Android now offers up a new dialer, which incorporates search for easy reference. This means you can enter the name of a business even if you don’t know it’s number or have it stored in your address book, and then the dialer will retrieve it from the same database that powers Google Maps. This also allows the phone to provide caller ID information for incoming calls, too, and there’s a new auto-populating favorites menu that builds a list of your most frequent dialled numbers.
This is really clever. Until just recently, I wasn’t aware that cell companies don’t have access to the caller ID information of landlines. Even if your cell provider is also a landline provider, there’s some sort of technical restriction which prevents them from accessing the same database. I’d really like this feature in iOS.
In July, I undertook a casual survey of web pages which included sharing buttons for Facebook, Twitter, and Google+. In nearly all of my sampled pages, the counter on the Google+ button was in last place, often by a wide margin. This didn’t jive with the claims from some analytics firms that Google+ was the second most popular social network.
In that article, I derived from the sharing data that people weren’t using Google+ in the same way that they would use their Facebook profile. The lack of activity on Google+ suggested that it was not the second most popular social network around. What I didn’t know was how Google measured activity on Google+.
Amir Efrati over at Jessica Lessin’s new project1 has a well-placed source:
In the past, statistics about active users in the stream included anytime a person clicked on the red Google+ notifications in the top right corner of their screen while they were using Web search, Gmail, or other Google Web services. The person didn’t actually have to visit plus.google.com to be counted as “active.”
During [the May 15] Google I/O developer’s conference keynote address, Google+ played a big part in many of the more exciting product announcements, even though it wasn’t always called out. The redesigned version of Google Maps will recommend restaurants based on what your Google+ friends have reviewed and visited. The new Google Music All Access service will also use your social graph to hone in on music you might enjoy.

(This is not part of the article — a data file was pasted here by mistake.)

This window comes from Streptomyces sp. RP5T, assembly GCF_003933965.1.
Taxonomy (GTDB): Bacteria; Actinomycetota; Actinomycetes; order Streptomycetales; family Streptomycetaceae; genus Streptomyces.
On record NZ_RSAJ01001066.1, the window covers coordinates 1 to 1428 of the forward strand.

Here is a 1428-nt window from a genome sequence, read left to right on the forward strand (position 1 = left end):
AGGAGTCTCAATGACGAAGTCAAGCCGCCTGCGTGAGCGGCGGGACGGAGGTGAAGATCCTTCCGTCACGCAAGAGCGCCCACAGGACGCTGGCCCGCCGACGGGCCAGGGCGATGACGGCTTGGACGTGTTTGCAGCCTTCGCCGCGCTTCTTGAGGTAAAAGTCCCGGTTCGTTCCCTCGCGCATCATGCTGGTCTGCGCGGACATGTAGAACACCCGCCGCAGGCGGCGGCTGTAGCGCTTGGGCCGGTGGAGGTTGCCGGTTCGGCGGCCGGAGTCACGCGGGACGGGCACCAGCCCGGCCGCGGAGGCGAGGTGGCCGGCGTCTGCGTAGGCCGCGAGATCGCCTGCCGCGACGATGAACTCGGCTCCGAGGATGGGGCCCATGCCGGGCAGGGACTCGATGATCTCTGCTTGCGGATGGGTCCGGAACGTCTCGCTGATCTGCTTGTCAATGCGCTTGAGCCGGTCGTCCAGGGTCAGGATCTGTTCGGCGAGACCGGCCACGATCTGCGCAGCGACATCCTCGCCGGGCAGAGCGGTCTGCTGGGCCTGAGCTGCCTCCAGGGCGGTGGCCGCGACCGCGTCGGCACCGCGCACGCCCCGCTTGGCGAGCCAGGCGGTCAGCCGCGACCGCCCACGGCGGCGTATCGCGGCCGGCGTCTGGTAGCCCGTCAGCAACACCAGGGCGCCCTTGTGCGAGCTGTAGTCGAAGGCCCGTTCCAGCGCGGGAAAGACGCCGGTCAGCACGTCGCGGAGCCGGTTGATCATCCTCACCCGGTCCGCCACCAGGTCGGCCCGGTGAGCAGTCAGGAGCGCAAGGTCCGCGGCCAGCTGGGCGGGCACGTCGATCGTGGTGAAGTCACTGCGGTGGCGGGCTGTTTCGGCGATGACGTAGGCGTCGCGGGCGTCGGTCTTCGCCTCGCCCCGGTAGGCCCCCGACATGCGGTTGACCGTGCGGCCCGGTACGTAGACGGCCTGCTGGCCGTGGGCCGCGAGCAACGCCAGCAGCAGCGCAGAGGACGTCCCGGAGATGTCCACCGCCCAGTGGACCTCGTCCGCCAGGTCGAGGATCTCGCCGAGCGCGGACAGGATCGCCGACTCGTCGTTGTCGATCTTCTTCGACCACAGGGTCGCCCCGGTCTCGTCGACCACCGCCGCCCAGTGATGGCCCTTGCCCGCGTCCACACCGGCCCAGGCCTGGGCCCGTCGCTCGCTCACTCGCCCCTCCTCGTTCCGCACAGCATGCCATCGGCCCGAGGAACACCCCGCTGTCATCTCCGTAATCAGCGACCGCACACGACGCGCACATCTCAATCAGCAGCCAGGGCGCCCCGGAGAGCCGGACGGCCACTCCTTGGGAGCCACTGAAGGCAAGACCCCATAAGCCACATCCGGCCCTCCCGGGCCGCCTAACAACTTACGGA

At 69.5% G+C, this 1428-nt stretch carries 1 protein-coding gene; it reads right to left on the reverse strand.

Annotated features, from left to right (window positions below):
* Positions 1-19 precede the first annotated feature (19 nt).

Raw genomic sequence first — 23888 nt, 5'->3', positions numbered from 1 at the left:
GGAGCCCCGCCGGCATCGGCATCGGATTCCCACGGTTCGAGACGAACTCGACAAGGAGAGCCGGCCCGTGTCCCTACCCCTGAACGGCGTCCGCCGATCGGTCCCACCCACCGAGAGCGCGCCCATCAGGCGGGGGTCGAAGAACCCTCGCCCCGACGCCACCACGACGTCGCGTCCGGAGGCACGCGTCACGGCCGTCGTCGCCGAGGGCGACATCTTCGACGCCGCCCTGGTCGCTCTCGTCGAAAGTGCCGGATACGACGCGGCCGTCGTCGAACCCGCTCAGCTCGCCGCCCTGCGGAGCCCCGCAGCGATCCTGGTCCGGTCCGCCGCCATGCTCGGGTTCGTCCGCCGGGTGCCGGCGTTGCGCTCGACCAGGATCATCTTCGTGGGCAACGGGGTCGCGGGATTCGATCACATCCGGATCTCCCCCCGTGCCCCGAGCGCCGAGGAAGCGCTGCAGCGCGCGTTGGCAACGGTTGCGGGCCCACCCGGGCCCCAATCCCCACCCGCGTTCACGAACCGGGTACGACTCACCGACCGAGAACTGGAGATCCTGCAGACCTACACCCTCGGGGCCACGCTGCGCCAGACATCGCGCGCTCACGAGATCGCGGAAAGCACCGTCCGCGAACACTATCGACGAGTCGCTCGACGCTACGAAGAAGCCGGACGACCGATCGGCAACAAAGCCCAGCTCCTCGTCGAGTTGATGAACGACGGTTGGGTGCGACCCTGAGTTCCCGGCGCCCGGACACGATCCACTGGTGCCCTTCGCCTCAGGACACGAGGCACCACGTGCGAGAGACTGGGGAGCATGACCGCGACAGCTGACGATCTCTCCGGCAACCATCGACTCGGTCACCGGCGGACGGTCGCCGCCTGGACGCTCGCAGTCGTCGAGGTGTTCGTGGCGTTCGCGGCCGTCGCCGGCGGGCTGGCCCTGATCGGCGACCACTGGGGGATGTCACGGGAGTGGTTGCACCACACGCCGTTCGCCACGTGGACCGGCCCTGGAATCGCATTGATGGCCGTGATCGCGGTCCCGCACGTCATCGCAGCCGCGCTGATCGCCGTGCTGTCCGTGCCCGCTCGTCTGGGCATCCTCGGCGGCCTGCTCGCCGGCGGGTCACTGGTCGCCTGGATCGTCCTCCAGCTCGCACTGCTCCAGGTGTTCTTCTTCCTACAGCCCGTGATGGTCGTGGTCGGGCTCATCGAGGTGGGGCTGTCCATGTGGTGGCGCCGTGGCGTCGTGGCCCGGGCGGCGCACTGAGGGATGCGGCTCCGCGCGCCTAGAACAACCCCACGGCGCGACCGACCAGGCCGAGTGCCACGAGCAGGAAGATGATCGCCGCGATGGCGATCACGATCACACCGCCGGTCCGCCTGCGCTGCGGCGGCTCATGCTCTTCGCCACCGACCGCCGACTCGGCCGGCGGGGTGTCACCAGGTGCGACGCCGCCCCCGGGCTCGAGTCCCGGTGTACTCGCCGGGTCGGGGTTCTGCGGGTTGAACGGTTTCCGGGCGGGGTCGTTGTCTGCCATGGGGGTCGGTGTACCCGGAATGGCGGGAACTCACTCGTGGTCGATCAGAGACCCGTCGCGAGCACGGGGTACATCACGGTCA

“That unification of Google, of bringing Google together, makes for amazing things,” said [Vic] Gundotra.
If that’s the case, though, why does the Facebook-ish component of Google+ exist?
Lessin and Efrati both left the Wall Street Journal; Walt Mossberg and Kara Swisher are severing ties with the Journal at the end of the year. I wonder if they’re going to build something together. ↩︎
Claire Cain Miller, a week ago on the New York Times’ Bits blog:
On Wednesday, Google confirmed that it was testing new ads with images atop search results. They are a major departure from its earlier advertising and from its past promises to users.
The banner ads are part of an experiment involving several advertisers, including Southwest Airlines, that has been running on desktop computers in the United States for about a week, according to a person with knowledge of the ads. They come as Google battles a slowing desktop search business and falling ad prices.
Microsoft Bing is piloting a new form of search advertising in Windows 8.1 — allowing advertisers to promote themselves with bold photography, custom links and other visual elements when users search for the names of their brands.
And you read that right: these are ads within Windows. Microsoft wants to thank you for spending $120 or more on Windows by showing you ads.
These Bing ads will only show for Windows 8.1 users, but if Google brings these ads to more users, I’d be willing to bet Microsoft will bring banner ads to Bing on the web, too. I certainly hope that these ads don’t make their way into Siri.
The revelations about exactly how much data the NSA scoops up is getting steadily creepier. This morning, the Washington Post revealed that the NSA has more-or-less direct, secret access to data centres belonging to Google and Yahoo. The WaPo has an infographic which explains the interception, if you’re more the visual type.
“Hold on,” I hear you mutter, “didn’t the PRISM program already give them this access?”
Not exactly. PRISM gave them access from the front door, with secret court orders which couldn’t be fought. This is back door access.
But the NSA may have preferred its back-door method of accessing the data because it was less visible to the technology companies holding the data. By accessing data without the knowledge of tech companies, it didn’t have to worry that the volume of data iit was accessing could raise privacy alarm bells within those companies.
Speaking of OS X 10.9, Iljitsch van Beijnum of Ars Technica:
If you open your network settings in the System Preferences after upgrading to OS X 10.9 “Mavericks”, you’ll be informed that a new “Thunderbolt Bridge” network interface was added to the system. So it’s now possible to network two Macs over Thunderbolt. Let’s take our new network for a spin.